Thursday, September 27, 2007

Rapid growth for mobile sector

" I' ll text you a Valentine message." " Will you buzz me after work, I will call you." These are common conversational phrases for mobile users in Sierra Leone, a country rated today as the least developed and poorest nation in the African continent according to a recent UNDP index.


Sierra Leone lagged behind in the new cellular phone system because of the war. It happened that the African continent was opening to mobile phone providers at a time when Sierra Leoneans were under a civil war siege. This was to change with the declaration of peace.
While other GSM companies were jittery about the country’s newly announced peace after a protracted and bloody ten year armed conflict, Mobitel, a GSM service provider made the first breakthrough in the Sierra Leonean market when they established their company in war torn Sierra Leone leaking the wounds of war in 2000. This took place at a time when the country’s government owned land phone company Sierratel was only operating in some parts of the city after rebel forces vandalized transmitters and cables.
Today, Sierra Leone has a lot of subscribers and numerous GSM service providers. This number is increasing daily. It is no secret that Sierra Leone has one of the largest mobile network services although said to be the least developed country in the West African Sub-Region.
Although the number of mobile phone subscribers has increased from the hundreds in 2000 to thousands in 2003 in a population of about 4.5 million people – this still brings about half of the population still without the opportunity of owning or having access to telephones, and this number is usually found mostly in Sierra Leone’s countryside.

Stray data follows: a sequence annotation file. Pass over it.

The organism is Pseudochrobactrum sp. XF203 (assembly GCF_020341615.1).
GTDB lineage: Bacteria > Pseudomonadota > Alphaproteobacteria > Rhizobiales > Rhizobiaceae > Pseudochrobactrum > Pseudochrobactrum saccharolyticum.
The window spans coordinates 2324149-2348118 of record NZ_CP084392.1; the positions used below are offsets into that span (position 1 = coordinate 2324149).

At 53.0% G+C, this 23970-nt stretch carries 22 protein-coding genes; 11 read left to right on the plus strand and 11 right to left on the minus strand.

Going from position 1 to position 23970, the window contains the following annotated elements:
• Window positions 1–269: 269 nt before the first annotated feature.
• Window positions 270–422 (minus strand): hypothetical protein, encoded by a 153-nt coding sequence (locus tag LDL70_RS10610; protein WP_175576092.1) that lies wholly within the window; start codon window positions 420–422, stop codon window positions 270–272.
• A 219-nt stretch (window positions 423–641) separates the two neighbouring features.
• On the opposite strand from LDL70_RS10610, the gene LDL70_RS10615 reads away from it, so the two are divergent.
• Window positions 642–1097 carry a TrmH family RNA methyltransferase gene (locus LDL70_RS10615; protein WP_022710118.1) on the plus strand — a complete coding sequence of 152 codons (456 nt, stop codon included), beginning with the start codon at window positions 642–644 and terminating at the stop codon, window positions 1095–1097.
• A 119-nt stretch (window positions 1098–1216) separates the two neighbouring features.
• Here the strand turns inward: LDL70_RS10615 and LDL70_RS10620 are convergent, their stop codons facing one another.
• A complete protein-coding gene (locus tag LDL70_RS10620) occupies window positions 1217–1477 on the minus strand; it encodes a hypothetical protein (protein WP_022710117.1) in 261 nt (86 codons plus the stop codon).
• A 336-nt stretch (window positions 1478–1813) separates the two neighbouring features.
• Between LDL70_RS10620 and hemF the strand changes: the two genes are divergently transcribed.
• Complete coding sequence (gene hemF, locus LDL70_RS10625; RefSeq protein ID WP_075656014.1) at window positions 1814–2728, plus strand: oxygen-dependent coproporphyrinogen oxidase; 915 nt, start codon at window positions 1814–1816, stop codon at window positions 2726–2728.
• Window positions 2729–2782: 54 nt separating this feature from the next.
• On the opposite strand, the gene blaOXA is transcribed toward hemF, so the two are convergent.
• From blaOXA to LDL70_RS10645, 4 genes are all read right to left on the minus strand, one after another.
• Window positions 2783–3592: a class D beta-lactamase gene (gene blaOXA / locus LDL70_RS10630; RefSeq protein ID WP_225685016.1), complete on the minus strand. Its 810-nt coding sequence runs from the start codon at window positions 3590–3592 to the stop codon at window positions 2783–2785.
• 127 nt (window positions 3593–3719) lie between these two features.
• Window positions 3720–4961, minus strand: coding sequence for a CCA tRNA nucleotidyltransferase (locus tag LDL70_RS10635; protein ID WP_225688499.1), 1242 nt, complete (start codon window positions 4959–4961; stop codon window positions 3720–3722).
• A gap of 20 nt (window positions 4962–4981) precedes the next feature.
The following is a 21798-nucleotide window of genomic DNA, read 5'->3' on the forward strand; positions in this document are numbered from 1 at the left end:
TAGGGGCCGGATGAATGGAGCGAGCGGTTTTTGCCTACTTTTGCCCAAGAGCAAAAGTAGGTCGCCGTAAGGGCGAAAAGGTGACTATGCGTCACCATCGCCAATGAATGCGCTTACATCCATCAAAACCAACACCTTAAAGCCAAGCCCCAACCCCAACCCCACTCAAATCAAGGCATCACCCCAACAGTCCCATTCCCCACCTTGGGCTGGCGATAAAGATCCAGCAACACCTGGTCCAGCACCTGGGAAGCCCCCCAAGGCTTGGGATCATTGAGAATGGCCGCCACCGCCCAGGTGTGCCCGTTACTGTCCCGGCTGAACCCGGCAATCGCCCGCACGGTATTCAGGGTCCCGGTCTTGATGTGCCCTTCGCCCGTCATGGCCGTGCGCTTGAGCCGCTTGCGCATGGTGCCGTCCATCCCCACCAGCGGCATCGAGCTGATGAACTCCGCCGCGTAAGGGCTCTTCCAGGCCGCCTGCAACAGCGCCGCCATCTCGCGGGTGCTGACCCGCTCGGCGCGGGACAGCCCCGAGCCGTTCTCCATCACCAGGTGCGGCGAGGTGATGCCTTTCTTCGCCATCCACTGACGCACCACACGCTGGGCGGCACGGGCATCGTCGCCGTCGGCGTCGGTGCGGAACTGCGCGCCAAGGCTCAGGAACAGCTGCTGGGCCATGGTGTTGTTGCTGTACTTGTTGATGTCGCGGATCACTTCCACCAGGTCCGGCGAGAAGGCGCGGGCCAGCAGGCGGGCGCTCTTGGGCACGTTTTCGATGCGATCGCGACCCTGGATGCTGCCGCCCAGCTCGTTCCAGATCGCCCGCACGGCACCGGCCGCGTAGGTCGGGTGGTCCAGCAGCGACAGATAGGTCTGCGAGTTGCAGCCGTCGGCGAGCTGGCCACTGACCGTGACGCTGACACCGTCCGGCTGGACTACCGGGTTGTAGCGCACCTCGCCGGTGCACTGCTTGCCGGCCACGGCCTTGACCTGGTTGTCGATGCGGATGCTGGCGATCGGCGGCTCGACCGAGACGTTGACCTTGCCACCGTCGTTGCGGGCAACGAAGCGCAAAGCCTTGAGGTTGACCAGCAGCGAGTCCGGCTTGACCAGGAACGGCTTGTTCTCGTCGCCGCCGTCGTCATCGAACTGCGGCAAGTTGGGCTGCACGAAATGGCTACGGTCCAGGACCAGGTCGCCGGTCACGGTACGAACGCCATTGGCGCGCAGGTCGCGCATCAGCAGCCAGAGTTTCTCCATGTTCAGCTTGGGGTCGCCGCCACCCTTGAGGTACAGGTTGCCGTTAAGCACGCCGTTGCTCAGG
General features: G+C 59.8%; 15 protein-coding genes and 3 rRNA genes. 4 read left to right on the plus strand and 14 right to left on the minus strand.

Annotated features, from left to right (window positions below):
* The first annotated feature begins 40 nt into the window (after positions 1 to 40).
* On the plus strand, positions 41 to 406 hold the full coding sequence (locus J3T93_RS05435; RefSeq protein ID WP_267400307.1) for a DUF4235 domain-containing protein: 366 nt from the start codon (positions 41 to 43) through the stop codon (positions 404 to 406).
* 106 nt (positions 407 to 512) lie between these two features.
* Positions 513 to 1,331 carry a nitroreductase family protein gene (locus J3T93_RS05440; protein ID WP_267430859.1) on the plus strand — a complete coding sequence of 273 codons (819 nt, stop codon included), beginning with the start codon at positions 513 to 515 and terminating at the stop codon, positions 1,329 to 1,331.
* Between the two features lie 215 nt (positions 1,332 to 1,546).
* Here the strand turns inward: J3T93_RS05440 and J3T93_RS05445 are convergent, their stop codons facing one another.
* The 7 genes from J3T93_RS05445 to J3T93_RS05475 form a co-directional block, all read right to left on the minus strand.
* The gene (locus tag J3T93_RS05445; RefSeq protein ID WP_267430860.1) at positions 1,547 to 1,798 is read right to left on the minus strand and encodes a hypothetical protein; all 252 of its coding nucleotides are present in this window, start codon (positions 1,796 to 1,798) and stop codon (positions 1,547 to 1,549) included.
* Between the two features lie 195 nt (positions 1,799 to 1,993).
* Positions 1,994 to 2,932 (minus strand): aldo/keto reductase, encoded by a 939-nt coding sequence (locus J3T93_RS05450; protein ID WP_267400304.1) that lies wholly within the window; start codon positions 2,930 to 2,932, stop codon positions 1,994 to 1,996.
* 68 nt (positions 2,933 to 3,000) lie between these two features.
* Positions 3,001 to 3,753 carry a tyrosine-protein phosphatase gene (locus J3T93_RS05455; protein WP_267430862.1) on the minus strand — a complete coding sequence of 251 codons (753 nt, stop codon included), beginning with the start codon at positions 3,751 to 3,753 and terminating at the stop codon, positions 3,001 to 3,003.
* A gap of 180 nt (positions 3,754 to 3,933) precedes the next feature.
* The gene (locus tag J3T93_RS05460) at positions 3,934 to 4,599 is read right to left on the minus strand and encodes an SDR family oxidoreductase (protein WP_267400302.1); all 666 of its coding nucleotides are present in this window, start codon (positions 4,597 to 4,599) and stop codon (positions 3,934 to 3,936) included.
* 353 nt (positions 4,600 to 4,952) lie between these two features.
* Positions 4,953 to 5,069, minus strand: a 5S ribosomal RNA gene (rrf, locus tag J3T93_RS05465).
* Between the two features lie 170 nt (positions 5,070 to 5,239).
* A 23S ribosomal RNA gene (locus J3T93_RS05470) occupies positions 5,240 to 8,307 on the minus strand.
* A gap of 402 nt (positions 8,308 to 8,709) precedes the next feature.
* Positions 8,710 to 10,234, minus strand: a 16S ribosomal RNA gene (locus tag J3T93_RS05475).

In the rural areas of the country, few people have access to a mobile phone. Quite apart from the fact that most people cannot afford it, the main problem is that of poor coverage due to lack of network.
“Sorry the number you have dialed does not exist or the person is our of the coverage area. You can try again later; this is one of the talking points for subscribers in most urban areas or even from abroad trying to reach their rural friends or relatives in the rural areas.
Madam Marie James who resides in Kassama Village in Bo District in Southern Sierra Leone said she dialed several times, trying to call her husband in Freetown but she said there was no network. But when she arrived in Bo, the second largest city in the country, she was able to make her call successfully.
Chernor Ojuku Sesay, Managing editor of the Pool newspaper whose birthplace is Masiaka in northern Sierra Leone said that there is no network to call his parents. Mr. Sesay who resides in Freetown said there is no proper network in that part of the country.
“I have bought a mobile phone for my old parents but I cannot communicate with them because whenever I call there is no network,” he says.
The Government run telecommunication company SIERRATEL does not provide GSM services.  The company only issues licenses to mobile companies operating in the country. Economic analysts believe that giving private companies the opportunity to operate telephones companies in the country will help bolster the private sector. of the country. In line with the government’s goal of providing an environment suitable to investors, the efforts of the cellular networks operators are welcome.
But most of the mobile phone service providers are currently only operating in towns and cities; although rural areas are now contributing increasingly in the development of the country economy.
Since the war ended, government has put in place modalities in rural areas facilities in proving communication development policies. Currently there are community radio networks in most rural areas.
“Rural telecommunication services form another back bone both in the societies and economic development of any country; therefore for a country to develop, quality communication system is needed not only in urban areas but in rural areas as well where most of the inhabitants are living in abject poverty, as stated in one analyst.
The analyst further explained that “rural telecommunication services play a vital role in local governance and administration by improving access to information at urban and rural levels.”
Currently, there are three mobile companies operating cellular networks in Sierra Leone. These are Mobitel, Celtel and Millicom.
Although Mobitel was the first company that started operating in the country, today; it has been sidelined in a stiff competition for subscribers and is now among the two others.
Celtel was established in Sierra Leone in 2000 and currently is one among the highest number of subscribers. It has expanded in main towns and cities, although a majority of the rural areas has no network, Celtel has plans underway to expand their coverage areas.